The Seven Peaks Festival debuted earlier this year near Buena Vista. Three days of bluegrass, country music and camping nestled at the foot of the Collegiate Peaks brought artists and concert-goers from around the state and the nation. 

Hexkitten at 303 Music Fest.

303 Magazine also debuted the 303 Music Fest, a showcase of strictly local talent hosted at the Church Nightclub. With over 17 local performing acts, 303 Music Fest served as a much-needed reminder that the local scene is vast and thriving

There was a festival that managed to exceed their already wonderful reputation this summer. The Underground Music Showcase added over 100 acts to its line-up and supplemented the festival with two additional collaborations. UMS collaborated with Sesh Fest to bring music fans a curation of some of the best local brews, while 303 Magazine teamed up with the event for an interactive stage and pop-ups.

Financial Support

The local music scene can expect to continue growing into 2019 as the Denver Music Advancement Fund and IMAGINE 2020 Grant begins to disperse funds amongst a long list of local music communities and organizations.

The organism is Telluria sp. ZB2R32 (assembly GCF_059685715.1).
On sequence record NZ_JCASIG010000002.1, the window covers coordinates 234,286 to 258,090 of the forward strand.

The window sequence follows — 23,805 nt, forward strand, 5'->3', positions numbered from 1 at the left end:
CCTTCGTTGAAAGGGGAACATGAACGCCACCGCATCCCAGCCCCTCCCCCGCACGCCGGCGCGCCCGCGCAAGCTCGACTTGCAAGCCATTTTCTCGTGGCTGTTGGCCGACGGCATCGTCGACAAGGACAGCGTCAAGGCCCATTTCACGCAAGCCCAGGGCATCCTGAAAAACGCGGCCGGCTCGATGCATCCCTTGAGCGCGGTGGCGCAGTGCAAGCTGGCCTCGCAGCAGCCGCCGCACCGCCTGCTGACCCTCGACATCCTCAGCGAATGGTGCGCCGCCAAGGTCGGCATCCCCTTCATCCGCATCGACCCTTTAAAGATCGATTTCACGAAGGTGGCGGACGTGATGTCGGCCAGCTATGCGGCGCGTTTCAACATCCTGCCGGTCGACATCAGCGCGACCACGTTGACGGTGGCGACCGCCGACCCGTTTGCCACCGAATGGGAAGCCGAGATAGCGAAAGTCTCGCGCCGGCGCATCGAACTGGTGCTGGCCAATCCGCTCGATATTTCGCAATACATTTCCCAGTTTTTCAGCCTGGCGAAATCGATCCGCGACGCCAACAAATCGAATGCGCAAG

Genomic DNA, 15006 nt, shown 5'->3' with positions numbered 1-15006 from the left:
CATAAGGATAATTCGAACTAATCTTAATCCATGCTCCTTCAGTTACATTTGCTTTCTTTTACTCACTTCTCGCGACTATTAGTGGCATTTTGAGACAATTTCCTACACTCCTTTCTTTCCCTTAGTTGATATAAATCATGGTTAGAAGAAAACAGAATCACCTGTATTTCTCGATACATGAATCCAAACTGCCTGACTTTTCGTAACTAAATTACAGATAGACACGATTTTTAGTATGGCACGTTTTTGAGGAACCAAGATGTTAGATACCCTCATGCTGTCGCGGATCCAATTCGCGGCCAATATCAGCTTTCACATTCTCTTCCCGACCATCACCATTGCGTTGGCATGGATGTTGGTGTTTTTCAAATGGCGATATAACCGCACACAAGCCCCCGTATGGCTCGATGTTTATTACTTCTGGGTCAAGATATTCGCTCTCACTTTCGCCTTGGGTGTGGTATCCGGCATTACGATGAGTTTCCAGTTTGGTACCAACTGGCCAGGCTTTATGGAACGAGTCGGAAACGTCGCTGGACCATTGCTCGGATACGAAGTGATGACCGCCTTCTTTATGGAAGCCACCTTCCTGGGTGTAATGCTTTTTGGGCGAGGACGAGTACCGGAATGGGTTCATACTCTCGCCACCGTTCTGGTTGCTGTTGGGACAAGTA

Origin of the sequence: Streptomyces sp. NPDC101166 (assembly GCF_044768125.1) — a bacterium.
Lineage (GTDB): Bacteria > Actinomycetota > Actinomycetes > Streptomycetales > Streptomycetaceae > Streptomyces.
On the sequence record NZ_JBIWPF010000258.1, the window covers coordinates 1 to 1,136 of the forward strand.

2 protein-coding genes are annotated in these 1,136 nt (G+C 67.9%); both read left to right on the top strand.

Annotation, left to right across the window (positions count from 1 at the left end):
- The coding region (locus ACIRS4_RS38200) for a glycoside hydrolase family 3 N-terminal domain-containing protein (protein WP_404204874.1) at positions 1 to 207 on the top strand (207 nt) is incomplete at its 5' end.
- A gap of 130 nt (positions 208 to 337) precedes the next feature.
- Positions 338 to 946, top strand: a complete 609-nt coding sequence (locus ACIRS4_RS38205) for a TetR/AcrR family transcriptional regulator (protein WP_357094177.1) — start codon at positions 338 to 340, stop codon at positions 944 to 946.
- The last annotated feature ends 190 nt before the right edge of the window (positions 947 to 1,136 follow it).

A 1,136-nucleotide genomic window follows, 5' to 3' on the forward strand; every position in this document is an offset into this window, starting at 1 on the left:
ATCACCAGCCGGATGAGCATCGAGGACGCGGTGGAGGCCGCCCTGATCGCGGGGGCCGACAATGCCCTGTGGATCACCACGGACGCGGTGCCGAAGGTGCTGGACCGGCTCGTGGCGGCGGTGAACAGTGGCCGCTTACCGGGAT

Youth on Record was one of the recipients of the Denver Music Enhancement fund. Photo courtesy of Youth on Record and by From the Hip Photo

The Denver Music Advancement Fund set aside a total of $100,000, with each recipient eligible to up to $7,500, in a long-term effort to sustain and grow Denver’s local music scene. 2018 was the pilot year for the Denver Music Advancement Fund, which pooled the money through a public/private partnership with Denver Arts & Venues, Illegal Pete’s and LivWell Enlightened Health. The funding will support smaller venues, such as Seventh Circle, that showcase local talent and often rely on small donations from patrons. It will also help organizations like Youth on Record and Girls Rock Denver, which work to make music accessible to young people and underrepresented demographics.

The IMAGINE 2020 Grant, which is in its fourth year, set aside additional funding that also allows recipients up to $7,500 in funding. Both grants have brought in a combined total of $130,000 worth of funding for local music initiatives and are representative of the drastic changes across the city’s music scene.

Overall, 2018 was an eventful year with a lot of significant changes that have long-lasting implications for the future of Denver music. Efforts to financially support the local scene will help grow the musical landscape by providing more opportunities for smaller artists to hone their craft. While some efforts are certainly being made to help stimulate growth, other changes — like the acquisitions made by massive corporations — might have a different impact. Independent promoters hold a unique position of familiarity within their local scenes that massive companies simply can’t achieve. 2019 may very well demonstrate the simultaneous growth and shrinkage of Denver’s musical landscape.